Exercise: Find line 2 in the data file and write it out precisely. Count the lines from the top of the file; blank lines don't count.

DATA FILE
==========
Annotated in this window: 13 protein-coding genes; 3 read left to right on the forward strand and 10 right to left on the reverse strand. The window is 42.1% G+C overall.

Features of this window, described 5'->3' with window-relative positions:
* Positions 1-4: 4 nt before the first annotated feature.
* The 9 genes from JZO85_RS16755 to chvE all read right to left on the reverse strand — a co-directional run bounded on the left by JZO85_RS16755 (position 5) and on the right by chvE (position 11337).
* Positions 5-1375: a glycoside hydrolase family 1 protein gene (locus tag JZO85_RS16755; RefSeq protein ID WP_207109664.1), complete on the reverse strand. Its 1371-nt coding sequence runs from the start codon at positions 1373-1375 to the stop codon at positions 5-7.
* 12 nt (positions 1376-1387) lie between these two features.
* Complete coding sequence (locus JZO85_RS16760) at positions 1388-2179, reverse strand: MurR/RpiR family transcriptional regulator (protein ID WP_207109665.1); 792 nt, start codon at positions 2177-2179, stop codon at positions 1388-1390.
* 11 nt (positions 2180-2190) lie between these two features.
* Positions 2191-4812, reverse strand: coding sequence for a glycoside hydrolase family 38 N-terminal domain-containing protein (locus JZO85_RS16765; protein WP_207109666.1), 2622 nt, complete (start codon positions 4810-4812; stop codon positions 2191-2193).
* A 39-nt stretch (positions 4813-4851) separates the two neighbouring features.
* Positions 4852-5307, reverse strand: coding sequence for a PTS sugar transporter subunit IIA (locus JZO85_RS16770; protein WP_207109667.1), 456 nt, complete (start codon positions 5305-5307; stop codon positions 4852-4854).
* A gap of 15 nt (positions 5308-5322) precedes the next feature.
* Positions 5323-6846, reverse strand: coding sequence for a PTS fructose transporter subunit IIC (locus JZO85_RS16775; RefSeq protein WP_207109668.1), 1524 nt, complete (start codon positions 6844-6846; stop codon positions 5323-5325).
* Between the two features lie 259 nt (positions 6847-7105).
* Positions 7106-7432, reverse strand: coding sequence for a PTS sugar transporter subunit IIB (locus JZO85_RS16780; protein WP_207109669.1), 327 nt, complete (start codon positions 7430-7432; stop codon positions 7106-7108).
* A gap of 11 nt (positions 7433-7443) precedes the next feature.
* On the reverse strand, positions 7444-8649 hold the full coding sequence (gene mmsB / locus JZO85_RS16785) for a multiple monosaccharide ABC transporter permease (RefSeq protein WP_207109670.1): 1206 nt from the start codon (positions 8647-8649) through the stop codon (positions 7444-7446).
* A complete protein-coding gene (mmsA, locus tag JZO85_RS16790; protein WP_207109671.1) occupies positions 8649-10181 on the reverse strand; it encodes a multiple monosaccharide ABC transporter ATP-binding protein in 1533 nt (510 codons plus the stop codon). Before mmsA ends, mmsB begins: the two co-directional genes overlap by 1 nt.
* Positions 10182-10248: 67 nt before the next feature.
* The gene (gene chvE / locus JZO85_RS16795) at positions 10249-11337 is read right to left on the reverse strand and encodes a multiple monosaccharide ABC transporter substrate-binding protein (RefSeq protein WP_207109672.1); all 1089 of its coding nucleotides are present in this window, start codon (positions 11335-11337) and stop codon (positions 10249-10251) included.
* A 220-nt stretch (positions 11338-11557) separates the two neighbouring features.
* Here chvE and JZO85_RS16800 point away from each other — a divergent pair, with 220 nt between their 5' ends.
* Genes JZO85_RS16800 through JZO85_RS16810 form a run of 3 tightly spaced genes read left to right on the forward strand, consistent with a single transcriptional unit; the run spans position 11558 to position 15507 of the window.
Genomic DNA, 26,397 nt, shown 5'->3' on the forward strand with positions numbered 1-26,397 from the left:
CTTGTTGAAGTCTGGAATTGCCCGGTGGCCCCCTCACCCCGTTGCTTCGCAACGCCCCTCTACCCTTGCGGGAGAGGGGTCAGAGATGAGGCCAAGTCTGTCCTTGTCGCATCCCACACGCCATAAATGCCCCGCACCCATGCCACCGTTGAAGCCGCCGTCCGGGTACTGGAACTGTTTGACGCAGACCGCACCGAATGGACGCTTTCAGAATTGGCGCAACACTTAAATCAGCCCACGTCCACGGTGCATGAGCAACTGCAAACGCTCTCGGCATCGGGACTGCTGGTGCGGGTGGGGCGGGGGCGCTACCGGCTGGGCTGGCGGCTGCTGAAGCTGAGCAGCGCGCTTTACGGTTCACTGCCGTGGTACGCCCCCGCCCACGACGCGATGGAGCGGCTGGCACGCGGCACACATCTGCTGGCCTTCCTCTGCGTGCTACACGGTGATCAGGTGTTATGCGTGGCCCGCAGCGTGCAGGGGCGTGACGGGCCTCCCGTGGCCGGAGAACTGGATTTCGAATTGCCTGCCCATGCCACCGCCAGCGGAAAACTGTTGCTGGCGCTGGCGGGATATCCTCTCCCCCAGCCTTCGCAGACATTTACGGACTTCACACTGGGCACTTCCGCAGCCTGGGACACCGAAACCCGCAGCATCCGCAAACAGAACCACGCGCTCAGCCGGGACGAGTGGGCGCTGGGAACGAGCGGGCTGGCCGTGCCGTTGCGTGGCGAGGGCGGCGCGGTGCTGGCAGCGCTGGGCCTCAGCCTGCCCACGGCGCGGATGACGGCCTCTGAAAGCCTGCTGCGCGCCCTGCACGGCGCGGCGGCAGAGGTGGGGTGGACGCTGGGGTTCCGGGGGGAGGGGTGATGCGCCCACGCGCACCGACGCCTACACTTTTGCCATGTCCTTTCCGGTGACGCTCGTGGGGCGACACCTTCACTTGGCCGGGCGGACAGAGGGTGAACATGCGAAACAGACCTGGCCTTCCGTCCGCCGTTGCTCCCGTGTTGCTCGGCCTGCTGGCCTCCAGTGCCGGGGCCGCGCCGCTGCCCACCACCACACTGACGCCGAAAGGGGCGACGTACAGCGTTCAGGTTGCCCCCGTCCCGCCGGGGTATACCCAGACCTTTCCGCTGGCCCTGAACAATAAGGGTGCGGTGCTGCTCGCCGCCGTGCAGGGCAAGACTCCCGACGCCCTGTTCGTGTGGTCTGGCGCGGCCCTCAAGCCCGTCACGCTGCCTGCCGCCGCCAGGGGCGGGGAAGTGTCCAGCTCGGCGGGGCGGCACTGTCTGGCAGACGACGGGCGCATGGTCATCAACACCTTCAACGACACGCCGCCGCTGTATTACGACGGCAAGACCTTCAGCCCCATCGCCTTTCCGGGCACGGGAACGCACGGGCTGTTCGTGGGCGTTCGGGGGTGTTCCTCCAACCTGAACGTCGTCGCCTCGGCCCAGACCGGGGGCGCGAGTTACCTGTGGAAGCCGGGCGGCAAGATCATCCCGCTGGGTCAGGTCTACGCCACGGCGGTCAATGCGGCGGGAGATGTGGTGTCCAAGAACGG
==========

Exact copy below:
Features of this window, described 5'->3' with window-relative positions: